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by | Feb 3, 2019 | Asterisk Anthology 2, Interviews | 0 comments

Ali Habashi graduated from the University of St. Andrews, Scotland with a degree in English and Management, and currently works in Boston at an academic publisher. When not at work she can usually be found drinking coffee and stressing about a self-inflicted creative project that in all likelihood has something to do with monsters or witches. Her short stories have appeared several times on The Other Stories horror podcast (Hawk and Cleaver) and this fall 2018 she will be featured in an anthology by Transmundane Press. Learn more about Ali Habashi‘s writing at

The Asterisk Anthology: Volume 2

“A Cure for Nyctophobia”

1. What’s your all-time favorite creature, and why?

My favorite creature by far has got to be the Krampus. He is a goat demon with a long tongue and rough black fur that can best be described as Christmas Satan. According to his legend, he is the wicked counterpart of Saint Nicholas and traverses the earth with him in order to punish naughty children by whipping them with a birch branch or stuffing them in a bag and taking them away. The Krampus is a wonderful little blip of horror in the center of an otherwise very merry holiday. My own interest in his folklore developed a few years back when I was doing research for a story about Christmas traditions around the world. I knew I wanted the Krampus to be a character, and I thought that he might naturally assume the role of the main antagonist in the story. As it turns out, he wasn’t the only spot of darkness on the Happiest Season of All. See: Icelandic trolls.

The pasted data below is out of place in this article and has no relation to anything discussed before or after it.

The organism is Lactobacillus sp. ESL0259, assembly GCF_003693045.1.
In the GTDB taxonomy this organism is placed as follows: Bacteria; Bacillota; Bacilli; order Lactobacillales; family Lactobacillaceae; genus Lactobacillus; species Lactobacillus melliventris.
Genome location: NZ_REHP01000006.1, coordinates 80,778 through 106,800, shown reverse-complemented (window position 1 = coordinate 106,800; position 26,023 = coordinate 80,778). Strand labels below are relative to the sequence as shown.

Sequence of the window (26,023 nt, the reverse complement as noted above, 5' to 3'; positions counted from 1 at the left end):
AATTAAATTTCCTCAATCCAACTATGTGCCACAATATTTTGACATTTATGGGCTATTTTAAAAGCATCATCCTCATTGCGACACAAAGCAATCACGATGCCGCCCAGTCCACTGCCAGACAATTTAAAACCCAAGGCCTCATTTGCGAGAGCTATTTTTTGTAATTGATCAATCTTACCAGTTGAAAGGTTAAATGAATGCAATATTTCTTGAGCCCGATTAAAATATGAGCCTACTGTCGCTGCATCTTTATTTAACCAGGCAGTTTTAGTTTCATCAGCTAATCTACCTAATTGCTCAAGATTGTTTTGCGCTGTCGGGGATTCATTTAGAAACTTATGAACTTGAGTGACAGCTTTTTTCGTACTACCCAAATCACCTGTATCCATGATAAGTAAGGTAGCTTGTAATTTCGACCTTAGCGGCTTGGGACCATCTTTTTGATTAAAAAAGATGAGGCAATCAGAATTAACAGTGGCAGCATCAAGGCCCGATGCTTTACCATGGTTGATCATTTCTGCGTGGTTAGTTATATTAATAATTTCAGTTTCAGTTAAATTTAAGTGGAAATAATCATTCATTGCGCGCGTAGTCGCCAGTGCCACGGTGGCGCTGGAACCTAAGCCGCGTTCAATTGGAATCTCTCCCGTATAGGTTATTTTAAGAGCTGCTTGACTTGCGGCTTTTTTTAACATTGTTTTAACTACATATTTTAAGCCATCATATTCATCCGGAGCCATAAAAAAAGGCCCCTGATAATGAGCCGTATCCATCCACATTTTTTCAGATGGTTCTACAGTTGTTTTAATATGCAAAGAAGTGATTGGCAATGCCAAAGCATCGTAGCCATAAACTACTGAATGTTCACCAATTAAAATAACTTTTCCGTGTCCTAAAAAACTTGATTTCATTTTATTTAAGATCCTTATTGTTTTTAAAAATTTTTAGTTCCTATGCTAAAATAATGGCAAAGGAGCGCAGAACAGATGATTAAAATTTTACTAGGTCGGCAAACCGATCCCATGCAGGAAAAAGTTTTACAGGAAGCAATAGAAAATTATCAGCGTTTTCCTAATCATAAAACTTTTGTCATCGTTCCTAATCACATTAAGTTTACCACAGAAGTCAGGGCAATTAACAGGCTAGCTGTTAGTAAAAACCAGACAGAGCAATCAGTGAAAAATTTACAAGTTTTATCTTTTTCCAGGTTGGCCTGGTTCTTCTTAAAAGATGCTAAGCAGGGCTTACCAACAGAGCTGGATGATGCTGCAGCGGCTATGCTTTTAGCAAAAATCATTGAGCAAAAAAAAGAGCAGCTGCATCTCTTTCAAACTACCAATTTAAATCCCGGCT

2. Are you more of a day person or a night owl?

A night owl. I have a huge amount of trouble falling asleep before midnight and find that some of my most creative writing gets done late at night. It’s harder to procrastinate when the world is asleep.

3. A creature is on the loose! Do you hide, try to photograph it, or something else entirely?

Hiding seems like the automatic response. I would definitely want to observe whatever it was, but from somewhere safe like high up in a tree or inside a nearby igloo. I wouldn’t bother with a picture. It would still be condemned as fake and I refuse to be discovered because I accidentally dropped my phone while trying to choose a filter. I’d rather have the story and my life. This is all assuming that I am in a horror story of course. If the mystery creature is something extra magical and generally not associated with maiming humans, then I may very well go and try to pet it.


Covering three specific horror-related themes: Southern Gothic, Cursed Things, and Creature Feature, The Asterisk Anthology: Volume 2, brings readers nine extraordinary tales from talented authors of weird fiction, winners of the Nosetouch Press 2018 Asterisk Anthology Contest.